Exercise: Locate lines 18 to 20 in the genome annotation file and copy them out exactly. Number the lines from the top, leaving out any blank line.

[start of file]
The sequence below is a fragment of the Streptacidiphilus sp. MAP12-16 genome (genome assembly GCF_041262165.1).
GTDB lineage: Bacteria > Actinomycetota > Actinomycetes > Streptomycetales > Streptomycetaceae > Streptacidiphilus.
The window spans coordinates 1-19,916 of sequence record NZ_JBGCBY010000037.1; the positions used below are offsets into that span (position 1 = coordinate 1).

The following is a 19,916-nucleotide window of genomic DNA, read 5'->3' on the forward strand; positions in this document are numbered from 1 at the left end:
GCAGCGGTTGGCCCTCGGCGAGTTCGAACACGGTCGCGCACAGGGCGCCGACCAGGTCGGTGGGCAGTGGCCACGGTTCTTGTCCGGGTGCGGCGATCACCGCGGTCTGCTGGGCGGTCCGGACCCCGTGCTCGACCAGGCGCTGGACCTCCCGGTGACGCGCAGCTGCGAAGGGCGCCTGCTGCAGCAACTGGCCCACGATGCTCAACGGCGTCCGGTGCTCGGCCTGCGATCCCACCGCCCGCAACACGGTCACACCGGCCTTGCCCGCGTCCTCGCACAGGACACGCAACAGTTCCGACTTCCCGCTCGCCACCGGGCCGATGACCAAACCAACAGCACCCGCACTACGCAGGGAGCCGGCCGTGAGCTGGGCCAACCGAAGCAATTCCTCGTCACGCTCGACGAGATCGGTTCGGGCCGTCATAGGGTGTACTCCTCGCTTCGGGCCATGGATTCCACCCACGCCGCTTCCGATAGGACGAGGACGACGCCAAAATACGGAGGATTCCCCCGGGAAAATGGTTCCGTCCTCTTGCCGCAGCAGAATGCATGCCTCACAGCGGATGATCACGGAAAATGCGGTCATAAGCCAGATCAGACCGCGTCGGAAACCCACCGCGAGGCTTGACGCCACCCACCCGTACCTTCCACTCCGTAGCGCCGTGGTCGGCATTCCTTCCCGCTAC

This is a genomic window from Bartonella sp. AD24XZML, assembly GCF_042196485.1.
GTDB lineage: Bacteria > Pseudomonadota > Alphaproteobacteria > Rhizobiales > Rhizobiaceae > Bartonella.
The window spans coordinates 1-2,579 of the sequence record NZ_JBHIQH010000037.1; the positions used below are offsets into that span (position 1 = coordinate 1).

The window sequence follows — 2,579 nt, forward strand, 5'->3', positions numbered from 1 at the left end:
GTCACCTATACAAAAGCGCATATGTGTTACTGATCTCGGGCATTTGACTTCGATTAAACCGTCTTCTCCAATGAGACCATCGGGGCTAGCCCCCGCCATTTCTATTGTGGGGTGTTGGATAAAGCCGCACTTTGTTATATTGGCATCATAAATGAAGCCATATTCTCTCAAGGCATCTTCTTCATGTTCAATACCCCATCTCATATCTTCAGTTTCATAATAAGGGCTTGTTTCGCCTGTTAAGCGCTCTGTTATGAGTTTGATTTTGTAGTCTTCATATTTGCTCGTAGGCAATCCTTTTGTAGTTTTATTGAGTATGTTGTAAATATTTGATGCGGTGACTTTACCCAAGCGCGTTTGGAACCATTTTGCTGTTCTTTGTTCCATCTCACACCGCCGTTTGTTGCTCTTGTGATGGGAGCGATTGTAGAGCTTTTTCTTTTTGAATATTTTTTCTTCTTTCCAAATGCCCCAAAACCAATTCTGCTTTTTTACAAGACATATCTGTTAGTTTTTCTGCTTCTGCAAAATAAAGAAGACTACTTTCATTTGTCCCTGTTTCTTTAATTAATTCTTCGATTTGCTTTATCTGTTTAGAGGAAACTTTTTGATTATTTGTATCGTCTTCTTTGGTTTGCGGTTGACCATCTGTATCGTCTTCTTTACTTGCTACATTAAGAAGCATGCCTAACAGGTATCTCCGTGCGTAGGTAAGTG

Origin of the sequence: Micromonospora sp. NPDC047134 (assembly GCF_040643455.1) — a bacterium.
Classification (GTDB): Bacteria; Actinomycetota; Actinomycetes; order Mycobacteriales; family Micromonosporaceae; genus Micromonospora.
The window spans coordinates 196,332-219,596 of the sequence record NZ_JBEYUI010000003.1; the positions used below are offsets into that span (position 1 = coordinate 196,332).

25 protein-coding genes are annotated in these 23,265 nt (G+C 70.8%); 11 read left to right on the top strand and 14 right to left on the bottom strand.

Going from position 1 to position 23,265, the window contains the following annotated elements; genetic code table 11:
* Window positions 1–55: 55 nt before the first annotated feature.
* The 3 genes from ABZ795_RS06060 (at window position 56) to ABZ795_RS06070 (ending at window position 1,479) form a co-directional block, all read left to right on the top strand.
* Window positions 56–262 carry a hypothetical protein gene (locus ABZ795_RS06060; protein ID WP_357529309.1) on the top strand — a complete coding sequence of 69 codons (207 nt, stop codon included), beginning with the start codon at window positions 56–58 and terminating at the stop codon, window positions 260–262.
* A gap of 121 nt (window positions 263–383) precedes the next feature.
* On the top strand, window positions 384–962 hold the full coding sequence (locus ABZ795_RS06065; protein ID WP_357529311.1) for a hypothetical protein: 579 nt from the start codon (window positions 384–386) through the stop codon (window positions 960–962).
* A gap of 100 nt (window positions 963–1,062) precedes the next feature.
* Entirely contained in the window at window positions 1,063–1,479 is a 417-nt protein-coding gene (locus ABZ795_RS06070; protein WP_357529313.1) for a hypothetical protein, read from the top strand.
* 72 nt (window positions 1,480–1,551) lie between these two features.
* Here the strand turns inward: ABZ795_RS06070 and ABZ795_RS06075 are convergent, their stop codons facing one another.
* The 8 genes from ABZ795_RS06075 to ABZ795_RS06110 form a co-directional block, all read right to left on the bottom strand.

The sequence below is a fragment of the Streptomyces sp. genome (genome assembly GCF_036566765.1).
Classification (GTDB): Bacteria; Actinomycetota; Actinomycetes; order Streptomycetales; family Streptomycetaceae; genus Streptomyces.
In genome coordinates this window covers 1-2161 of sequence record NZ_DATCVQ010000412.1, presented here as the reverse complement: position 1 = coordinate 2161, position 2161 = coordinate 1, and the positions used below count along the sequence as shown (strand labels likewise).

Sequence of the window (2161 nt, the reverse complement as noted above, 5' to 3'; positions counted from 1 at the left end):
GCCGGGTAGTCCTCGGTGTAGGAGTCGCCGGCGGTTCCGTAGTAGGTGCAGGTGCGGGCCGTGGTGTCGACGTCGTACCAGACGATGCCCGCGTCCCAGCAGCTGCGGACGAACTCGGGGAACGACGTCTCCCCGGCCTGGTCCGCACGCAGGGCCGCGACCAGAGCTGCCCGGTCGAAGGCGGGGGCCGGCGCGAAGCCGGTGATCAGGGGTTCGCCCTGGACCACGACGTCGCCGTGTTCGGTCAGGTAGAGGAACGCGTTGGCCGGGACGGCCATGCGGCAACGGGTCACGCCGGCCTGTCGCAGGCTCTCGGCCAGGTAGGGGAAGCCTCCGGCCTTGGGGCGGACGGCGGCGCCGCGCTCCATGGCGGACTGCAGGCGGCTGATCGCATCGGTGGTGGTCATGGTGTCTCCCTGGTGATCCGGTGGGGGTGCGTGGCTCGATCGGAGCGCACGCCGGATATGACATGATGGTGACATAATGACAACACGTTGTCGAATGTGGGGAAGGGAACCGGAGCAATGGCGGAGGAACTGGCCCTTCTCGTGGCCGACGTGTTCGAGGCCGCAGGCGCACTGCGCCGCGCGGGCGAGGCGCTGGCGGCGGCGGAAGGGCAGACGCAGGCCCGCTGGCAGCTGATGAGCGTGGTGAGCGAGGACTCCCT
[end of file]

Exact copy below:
* Window positions 56–262 carry a hypothetical protein gene (locus ABZ795_RS06060; protein ID WP_357529309.1) on the top strand — a complete coding sequence of 69 codons (207 nt, stop codon included), beginning with the start codon at window positions 56–58 and terminating at the stop codon, window positions 260–262.
* A gap of 121 nt (window positions 263–383) precedes the next feature.
* On the top strand, window positions 384–962 hold the full coding sequence (locus ABZ795_RS06065; protein ID WP_357529311.1) for a hypothetical protein: 579 nt from the start codon (window positions 384–386) through the stop codon (window positions 960–962).